2015 Predictions

presdictionsheader

Every year I create my predictions for the year ahead. It seems like I’m beating an old horse to explain this, but once again this is not astrology or psychic power (as you might realize by reading my analysis of 2014’s predictions). I’m just making my best guess as to what the news in the coming year might include. No one reads this anyway, so I really just do it as a game for myself.

I wrote these down on the first week of January because my website hosting has been a bit of a debacle lately. I have witnesses to this, if anyone wants to doubt me. So, without further adieu…

Continue reading “2015 Predictions”

A Few Predictions for 2014

 

presdictionsheaderEvery January I try to make a few predictions for the upcoming year.  This is not astrology, tea leaf reading, or prophecy.  I am simply making some informed guesses based upon observations.  My track record is pretty good, but it is certainly less than 100%. Here are a few:

  1. The Dow Jones Industrial Average high on January 1st was 16,500+.  On the last trading day of the year, The Dow will be a net loss (under 16,500) for the year.  I am guessing that there will be a large correction period this year, but it could also be from fallout from a major political event, or a world event.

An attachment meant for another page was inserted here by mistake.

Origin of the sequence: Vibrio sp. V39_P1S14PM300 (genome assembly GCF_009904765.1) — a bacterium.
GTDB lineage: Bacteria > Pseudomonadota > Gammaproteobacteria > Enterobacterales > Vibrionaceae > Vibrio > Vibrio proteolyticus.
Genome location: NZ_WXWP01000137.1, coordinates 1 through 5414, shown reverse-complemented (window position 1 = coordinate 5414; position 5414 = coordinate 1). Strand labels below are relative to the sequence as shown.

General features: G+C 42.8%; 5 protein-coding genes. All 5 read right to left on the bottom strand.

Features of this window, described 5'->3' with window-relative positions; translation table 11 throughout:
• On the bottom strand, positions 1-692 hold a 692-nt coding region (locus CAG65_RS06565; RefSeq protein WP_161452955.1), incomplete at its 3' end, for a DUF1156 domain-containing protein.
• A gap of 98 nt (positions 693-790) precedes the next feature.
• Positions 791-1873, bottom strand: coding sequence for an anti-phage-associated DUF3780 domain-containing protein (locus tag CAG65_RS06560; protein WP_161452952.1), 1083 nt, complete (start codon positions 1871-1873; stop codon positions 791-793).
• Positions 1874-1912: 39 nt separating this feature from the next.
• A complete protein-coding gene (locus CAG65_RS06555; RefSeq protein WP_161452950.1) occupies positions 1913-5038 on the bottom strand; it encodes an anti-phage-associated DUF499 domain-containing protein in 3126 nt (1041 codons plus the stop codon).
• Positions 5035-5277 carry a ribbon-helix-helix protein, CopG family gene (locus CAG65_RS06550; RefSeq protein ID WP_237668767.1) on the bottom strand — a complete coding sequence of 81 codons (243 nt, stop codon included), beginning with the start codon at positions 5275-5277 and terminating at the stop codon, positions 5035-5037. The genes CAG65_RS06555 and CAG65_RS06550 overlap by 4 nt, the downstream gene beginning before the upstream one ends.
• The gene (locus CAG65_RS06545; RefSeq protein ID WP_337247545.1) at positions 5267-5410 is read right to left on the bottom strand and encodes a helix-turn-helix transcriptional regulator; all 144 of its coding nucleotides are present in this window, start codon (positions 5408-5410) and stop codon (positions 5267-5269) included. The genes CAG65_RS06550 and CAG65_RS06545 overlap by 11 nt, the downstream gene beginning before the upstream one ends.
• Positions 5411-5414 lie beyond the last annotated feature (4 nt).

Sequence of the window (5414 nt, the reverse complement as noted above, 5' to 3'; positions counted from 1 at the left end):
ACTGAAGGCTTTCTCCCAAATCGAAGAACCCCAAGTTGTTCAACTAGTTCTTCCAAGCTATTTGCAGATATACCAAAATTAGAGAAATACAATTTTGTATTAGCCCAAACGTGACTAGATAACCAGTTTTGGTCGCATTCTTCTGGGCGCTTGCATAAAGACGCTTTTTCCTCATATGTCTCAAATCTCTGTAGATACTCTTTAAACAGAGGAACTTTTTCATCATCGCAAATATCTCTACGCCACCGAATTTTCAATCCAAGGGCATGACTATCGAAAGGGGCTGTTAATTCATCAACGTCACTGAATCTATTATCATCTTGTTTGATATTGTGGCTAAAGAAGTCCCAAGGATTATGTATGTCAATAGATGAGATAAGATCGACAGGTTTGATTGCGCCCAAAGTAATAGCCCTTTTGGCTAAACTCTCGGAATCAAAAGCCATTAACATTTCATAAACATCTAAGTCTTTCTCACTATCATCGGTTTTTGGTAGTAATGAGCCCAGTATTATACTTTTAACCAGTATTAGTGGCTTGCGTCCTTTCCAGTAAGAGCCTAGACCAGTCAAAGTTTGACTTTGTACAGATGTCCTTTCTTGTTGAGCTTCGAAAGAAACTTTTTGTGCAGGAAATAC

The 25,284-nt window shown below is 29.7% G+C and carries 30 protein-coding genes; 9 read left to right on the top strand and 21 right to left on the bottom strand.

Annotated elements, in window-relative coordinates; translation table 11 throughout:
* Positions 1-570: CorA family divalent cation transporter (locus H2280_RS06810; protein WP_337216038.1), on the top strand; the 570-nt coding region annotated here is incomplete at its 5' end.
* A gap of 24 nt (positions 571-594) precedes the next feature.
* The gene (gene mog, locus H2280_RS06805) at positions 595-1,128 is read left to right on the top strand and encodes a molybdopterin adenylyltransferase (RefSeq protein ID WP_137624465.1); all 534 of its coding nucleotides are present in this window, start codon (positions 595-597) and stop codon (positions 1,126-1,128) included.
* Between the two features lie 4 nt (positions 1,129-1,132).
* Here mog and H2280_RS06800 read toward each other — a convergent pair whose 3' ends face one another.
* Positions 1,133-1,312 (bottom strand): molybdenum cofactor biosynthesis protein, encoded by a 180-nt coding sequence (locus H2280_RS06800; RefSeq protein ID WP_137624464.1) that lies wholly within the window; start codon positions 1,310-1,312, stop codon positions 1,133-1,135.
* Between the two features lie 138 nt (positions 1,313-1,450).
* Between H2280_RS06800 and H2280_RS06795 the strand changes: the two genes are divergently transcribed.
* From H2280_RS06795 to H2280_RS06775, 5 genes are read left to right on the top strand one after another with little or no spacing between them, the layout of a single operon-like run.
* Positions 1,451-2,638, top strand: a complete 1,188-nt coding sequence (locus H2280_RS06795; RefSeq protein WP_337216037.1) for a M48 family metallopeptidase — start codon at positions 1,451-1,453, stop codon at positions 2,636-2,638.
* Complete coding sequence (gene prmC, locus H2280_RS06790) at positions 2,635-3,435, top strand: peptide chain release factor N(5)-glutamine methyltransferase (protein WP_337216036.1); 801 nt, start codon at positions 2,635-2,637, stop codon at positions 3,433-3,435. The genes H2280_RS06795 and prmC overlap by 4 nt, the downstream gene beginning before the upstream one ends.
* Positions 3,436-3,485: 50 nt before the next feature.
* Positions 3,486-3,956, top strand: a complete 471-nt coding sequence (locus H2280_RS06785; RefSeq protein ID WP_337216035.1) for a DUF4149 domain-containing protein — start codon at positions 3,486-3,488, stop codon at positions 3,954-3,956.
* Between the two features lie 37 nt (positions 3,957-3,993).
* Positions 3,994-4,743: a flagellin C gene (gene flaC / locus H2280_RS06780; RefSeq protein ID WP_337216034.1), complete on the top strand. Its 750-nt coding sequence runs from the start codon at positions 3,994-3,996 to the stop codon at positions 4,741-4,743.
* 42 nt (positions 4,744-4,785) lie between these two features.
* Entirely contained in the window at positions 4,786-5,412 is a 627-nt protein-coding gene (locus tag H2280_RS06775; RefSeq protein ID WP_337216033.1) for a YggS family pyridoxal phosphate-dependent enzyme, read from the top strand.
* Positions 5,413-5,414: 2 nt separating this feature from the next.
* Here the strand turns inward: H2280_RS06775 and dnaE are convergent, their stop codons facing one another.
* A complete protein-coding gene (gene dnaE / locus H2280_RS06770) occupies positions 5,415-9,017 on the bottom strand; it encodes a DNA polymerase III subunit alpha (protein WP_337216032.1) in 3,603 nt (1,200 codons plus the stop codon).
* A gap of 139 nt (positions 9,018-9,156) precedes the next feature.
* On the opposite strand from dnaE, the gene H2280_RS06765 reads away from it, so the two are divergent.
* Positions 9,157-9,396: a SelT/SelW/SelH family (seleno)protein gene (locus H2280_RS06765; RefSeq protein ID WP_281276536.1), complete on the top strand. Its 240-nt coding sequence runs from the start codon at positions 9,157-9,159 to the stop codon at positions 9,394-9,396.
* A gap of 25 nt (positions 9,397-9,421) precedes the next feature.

2. There will be a major political change in North Korea.  I cannot see the Kim Jung Un regime lasting another 12 months.  I know that part of North Korea’s strategy is to appear weaker than it actually is (see Stratfor’s analysis), but I think the regime is more tenuous than many believe.  This regime change will likely come from an internal coup rather than an external invasion.  I must admit that this is more wish than anything, but I do believe this has a good likelihood.
  3. The NSA related security issue will be one of the biggest stories of 2014, just like it was this year.  However, part of 2014’s story will be about the private sector trying to both solve consumers’ desire for security.  There will be new products and maybe even new companies creating products and services to safeguard consumers’ private data.  Some of these will be mostly hoaxes, although there might be some new creative technology.  There will also be a rising popular push for keeping private information off of the internet